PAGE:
OIE adopts antimicrobial definitions
Definitions differentiate veterinary medical use and non-veterinary medical use, with latter including growth promotion.
At the occasion of the 86th General Session of the World Organization for Animal Health (OIE) held May 20-25 in Paris, France, the OIE member countries discussed several revisions to OIE international standards and guidelines, resulting in stronger veterinary supervision of the use of antimicrobials in animals worldwide.
OIE and its 181 member countries have built over 10 years a comprehensive set of international standards and guidelines, providing a framework for responsible and prudent use of antimicrobial products in animals and for the surveillance and monitoring of antimicrobial resistance and the quantities of antimicrobials used.
OIE said the discussion during the general session resulted in three main updates and adaptations to these standards.
First, to fight the expected rise of antimicrobial resistance, bringing the use of antimicrobials in humans and animals under the supervision of suitably trained medical and veterinary professionals is considered a priority by the international community, notably by the Tripartite — OIE, the U.N. Food & Agriculture Organization (FAO) and the World Health Organization (WHO).
By adopting a new set of definitions to provide a clear framework for data collection on antimicrobial usage, the OIE member countries made a further significant step towards strengthening veterinary supervision of antimicrobial use in terrestrial animals, OIE said.
These definitions differentiate veterinary medical use and non-veterinary medical use, the latter including growth promotion. According to the new version of OIE international standards adopted, chapter Article 6.8.1.-bis of the Terrestrial Code (soon available on www.oie.int/amrstandards), veterinary medical use means the administration of an antimicrobial agent to an individual or a group of animals to treat, control or prevent infectious disease.
OIE said the terms "treat," "control" and "prevent" were also clearly defined:
* To treat means to administer an antimicrobial agent to an individual or a group of animals showing clinical signs of an infectious disease;
* To control means to administer an antimicrobial agent to a group of animals containing sick animals and healthy animals (presumed to be infected), to minimize or resolve clinical signs and to prevent further spread of the disease, and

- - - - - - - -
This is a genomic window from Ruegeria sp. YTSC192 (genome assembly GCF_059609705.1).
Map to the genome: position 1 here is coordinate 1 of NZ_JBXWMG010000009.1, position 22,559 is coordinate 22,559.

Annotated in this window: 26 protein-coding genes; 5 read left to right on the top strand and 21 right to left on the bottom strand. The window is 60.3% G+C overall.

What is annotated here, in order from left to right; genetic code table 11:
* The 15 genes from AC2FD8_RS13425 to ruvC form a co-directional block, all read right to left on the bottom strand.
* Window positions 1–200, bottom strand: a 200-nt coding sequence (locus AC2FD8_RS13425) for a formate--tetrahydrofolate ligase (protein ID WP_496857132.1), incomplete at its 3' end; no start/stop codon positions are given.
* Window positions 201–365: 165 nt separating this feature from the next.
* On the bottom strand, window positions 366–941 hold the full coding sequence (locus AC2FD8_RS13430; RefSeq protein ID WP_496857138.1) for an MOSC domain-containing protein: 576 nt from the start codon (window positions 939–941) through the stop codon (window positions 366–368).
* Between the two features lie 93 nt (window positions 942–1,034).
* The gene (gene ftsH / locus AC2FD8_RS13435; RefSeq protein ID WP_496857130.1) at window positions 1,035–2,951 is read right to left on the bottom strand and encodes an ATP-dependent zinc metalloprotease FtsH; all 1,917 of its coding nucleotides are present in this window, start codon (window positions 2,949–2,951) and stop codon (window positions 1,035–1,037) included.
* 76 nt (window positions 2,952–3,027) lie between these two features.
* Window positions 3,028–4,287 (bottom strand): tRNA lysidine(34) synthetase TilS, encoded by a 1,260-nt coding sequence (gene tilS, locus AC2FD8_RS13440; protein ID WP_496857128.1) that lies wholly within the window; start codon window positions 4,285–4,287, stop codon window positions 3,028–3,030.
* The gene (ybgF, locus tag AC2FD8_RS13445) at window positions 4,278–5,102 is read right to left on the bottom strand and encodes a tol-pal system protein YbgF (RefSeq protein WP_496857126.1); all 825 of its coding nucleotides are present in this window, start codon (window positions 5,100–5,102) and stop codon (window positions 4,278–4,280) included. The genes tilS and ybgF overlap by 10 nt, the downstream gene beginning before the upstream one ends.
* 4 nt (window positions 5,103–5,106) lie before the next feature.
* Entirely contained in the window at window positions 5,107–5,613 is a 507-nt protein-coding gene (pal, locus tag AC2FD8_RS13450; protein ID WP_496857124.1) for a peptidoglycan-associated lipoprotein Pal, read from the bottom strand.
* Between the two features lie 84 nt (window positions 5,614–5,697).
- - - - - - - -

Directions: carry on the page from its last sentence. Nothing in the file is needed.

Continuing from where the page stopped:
* To prevent means to administer an antimicrobial agent to an individual or a group of animals at risk of acquiring a specific infection or in a specific situation where infectious disease is likely to occur if the drug is not administered.
On the other side, OIE said non-veterinary medical use means the administration of antimicrobial agents to animals for any purpose other than to treat, control or prevent infectious disease; it includes growth promotion — defined as the administration of antimicrobial agents to animals only to increase the rate of weight gain or the efficiency of feed utilization.
Associated with the already existing OIE international standards on responsible and prudent use of antimicrobial agents in animals, OIE said these new texts adopted will be a "powerful asset" for national veterinary services to advocate for adaptation of national legislation and the reinforcement of veterinary supervision of the use of antimicrobials in animals.
Another topic considered as a priority by the Tripartite is phasing out the use of the most precious antimicrobials for human health as growth promoters in livestock agricultural systems. In 2017, 60 OIE member countries were still reporting use of antimicrobials for growth promotion, either with direct authorization of some compounds or because the country had no regulatory framework on this issue.
Through the adoption of a revised "OIE List of Antimicrobial Agents of Veterinary Importance" (soon available on www.oie.int/amrstandards), the OIE guidelines now state that the responsible and prudent use of antimicrobial agents does not include the use of antimicrobial agents for growth promotion in the absence of risk analysis, OIE said. The classes of antimicrobial agents included in the WHO category of "Highest Priority Critically Important Antimicrobials" for human medicine are also highlighted as being the highest priorities for countries in phasing out use of antimicrobial agents as growth promotors. Finally, the OIE list states that the use of fluoroquinolones, colistin and third and fourth generations of cephalosporins as growth promotors should be urgently prohibited, OIE said.
Finally, revisions to the OIE international standards on the harmonization of national antimicrobial resistance surveillance and monitoring programs were confirmed as adopted on May 25. Recognizing that surveillance for antimicrobial resistance is a significant technical challenge for member countries, these revisions provide detailed scientific guidance for their surveillance national systems.
Discussions will continue to plan the next steps of the fight and support countries in their implementation of OIE international standards, notably at the second OIE Global Conference on Antimicrobial Resistance, to be held Oct. 29-30 in Marrakech, Maroc, as well as through permanent partnership with FAO and WHO within the Tripartite Collaboration.